WASHINGTON - Sinking in the polls, strapped for cash and facing a potential tidal wave of Democratic early voting as coronavirus cases have soared, President Donald Trump has found new culprits to blame for his political woes - his own supporters, Cabinet members and even fellow Republicans.
In appearances this week, he has vented his frustrations with suburban women, a critical voting bloc that polls suggest he has lost to Democratic nominee Joe Biden, mixing an uncharacteristic personal plea with raw resentment and a curious claim of achievement.
"Suburban women, will you please like me? I saved your damn neighborhood, OK?" he said at a rally in Johnstown, Pennsylvania.
In Des Moines, he jabbed at Iowa farmers, who were battered by his trade war with China, saying they apparently prefer government handouts to "working their asses off."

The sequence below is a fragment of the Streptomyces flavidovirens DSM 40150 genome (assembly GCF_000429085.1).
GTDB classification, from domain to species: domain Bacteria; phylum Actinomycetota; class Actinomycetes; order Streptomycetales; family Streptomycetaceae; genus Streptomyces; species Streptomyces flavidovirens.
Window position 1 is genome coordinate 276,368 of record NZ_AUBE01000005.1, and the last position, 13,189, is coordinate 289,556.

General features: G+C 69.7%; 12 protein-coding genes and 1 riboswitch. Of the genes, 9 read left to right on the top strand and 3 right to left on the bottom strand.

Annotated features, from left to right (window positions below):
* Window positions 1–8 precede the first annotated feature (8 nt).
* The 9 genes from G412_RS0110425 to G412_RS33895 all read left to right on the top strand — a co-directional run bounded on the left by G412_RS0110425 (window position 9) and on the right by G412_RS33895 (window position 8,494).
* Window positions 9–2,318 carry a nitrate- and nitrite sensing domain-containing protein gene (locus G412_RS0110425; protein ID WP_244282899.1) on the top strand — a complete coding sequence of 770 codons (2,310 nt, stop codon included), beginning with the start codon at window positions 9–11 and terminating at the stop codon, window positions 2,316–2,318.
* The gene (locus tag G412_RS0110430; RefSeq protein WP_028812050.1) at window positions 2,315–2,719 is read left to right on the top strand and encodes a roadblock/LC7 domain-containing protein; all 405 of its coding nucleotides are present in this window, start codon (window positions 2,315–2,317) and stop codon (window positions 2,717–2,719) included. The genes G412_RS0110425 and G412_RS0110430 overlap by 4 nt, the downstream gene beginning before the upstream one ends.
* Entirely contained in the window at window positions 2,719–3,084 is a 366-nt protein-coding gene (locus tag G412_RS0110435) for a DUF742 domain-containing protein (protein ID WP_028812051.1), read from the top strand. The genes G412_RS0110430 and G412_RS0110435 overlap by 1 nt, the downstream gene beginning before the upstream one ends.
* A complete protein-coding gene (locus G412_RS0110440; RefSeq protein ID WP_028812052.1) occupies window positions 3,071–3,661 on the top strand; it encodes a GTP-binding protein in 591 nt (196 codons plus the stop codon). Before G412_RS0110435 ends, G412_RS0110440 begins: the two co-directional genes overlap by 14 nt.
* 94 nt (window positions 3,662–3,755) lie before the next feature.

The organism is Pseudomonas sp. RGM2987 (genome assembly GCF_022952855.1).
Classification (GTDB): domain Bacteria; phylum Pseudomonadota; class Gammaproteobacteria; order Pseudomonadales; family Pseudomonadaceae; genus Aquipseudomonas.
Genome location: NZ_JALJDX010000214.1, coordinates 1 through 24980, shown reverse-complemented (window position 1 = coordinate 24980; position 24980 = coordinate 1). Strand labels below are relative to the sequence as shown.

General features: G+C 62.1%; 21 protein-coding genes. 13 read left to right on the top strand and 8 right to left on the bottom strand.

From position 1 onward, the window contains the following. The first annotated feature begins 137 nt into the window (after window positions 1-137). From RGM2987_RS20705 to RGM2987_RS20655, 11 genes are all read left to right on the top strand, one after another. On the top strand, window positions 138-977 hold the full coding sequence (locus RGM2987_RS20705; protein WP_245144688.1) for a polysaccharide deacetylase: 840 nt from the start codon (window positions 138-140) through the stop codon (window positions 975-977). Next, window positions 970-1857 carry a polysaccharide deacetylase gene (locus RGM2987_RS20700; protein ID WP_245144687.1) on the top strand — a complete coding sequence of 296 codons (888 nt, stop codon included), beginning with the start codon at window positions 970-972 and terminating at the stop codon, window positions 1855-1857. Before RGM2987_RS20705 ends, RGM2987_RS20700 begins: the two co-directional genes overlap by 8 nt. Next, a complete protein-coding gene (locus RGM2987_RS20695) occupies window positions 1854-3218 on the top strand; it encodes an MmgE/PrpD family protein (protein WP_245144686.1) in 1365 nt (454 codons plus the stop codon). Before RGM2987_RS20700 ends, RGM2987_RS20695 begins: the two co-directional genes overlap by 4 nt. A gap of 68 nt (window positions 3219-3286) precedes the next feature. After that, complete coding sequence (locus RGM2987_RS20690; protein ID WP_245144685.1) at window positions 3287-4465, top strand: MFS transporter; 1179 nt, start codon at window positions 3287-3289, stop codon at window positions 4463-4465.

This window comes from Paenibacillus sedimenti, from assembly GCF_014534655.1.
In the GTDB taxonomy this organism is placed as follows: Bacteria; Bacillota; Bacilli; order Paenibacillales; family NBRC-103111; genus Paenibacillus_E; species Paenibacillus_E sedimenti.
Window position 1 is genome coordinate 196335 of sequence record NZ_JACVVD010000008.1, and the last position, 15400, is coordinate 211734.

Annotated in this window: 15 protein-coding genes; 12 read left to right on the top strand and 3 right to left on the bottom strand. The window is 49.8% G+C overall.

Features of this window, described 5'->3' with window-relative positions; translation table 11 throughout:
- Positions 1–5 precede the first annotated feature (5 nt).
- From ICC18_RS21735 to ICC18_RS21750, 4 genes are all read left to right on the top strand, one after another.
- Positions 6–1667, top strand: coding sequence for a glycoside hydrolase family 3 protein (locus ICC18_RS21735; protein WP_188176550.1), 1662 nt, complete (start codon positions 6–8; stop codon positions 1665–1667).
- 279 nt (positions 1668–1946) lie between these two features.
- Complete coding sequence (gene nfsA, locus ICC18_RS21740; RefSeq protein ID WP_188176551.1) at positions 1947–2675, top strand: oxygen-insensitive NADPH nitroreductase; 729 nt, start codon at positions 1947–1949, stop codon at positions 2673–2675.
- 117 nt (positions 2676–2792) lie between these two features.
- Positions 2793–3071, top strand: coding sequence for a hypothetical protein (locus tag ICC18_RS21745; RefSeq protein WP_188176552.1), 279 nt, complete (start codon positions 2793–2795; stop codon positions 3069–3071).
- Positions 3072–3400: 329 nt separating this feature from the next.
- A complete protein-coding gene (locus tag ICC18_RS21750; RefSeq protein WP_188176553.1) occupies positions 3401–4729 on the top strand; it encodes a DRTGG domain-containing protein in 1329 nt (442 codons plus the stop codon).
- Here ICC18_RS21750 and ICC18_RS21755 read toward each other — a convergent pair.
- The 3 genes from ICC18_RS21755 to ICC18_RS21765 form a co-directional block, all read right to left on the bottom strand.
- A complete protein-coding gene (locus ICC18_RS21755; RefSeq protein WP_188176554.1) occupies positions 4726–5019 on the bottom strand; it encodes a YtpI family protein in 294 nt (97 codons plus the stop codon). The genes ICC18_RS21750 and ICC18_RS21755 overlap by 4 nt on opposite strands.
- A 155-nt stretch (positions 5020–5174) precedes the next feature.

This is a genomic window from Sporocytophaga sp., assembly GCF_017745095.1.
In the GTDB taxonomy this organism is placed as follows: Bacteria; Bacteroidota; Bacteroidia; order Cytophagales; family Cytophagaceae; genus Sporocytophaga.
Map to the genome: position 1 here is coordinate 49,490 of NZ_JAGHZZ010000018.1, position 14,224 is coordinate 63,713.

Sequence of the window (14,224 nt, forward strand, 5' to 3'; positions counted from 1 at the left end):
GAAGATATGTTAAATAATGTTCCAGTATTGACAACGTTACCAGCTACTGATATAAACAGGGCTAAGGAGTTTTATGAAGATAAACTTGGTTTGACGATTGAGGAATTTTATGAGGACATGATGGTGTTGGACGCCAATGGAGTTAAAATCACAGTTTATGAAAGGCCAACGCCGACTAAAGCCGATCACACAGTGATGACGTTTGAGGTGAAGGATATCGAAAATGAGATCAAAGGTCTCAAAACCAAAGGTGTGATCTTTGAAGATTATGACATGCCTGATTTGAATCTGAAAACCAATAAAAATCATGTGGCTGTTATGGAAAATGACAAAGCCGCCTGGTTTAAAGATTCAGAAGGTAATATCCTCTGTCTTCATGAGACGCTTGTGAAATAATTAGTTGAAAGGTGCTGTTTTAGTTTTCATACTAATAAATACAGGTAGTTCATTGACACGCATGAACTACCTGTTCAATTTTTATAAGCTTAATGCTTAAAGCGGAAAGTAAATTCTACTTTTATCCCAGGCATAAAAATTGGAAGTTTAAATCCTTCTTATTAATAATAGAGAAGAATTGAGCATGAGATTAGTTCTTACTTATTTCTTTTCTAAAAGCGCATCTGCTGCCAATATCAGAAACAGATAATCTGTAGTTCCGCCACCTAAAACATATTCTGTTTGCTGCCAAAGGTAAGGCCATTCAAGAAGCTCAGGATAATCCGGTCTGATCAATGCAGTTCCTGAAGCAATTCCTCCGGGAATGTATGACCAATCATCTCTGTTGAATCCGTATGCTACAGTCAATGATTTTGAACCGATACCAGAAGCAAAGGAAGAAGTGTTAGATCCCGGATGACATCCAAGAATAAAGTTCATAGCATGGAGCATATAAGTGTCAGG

At a town hall in Miami, he refused to disavow a far-right conspiracy-mongering group that falsely alleges a cabal of Satan-worshiping pedophiles is trying to take over the government. He also falsely claimed that America is "turning the corner" on the pandemic on a day when new infections and hospitalizations rose to their highest levels since April.
And on Friday, in a pitch to older voters at an indoor event in Fort Myers, Florida, Trump reiterated his ageist attacks on Biden, saying the 77-year-old former vice president is "gone," and warning Health and Human Services Secretary Alex Azar, seated nearby, that any delay in developing a COVID-19 vaccine would be his fault.
"We're counting on you," he told Azar, then turning to the audience. "I'm going to blame him if this stuff doesn't happen fast."
Trump also attacked a Republican senator facing a difficult reelection fight and whose seat could determine if Republicans continue to control the Senate next year.
Sen. Susan Collins of Maine was "not worth the work," he tweeted, citing a "nasty rumor out there" that she would not vote to confirm conservative jurist Amy Coney Barrett to the Supreme Court. A Senate vote has been scheduled for Oct. 22.
It wasn't a rumor. Collins has said publicly that she would not vote to confirm a nominee this close to an election. Moreover, Republicans are desperate to hold her seat in the Senate, but with a 53-47 majority, do not need her vote to confirm Barrett to the high court.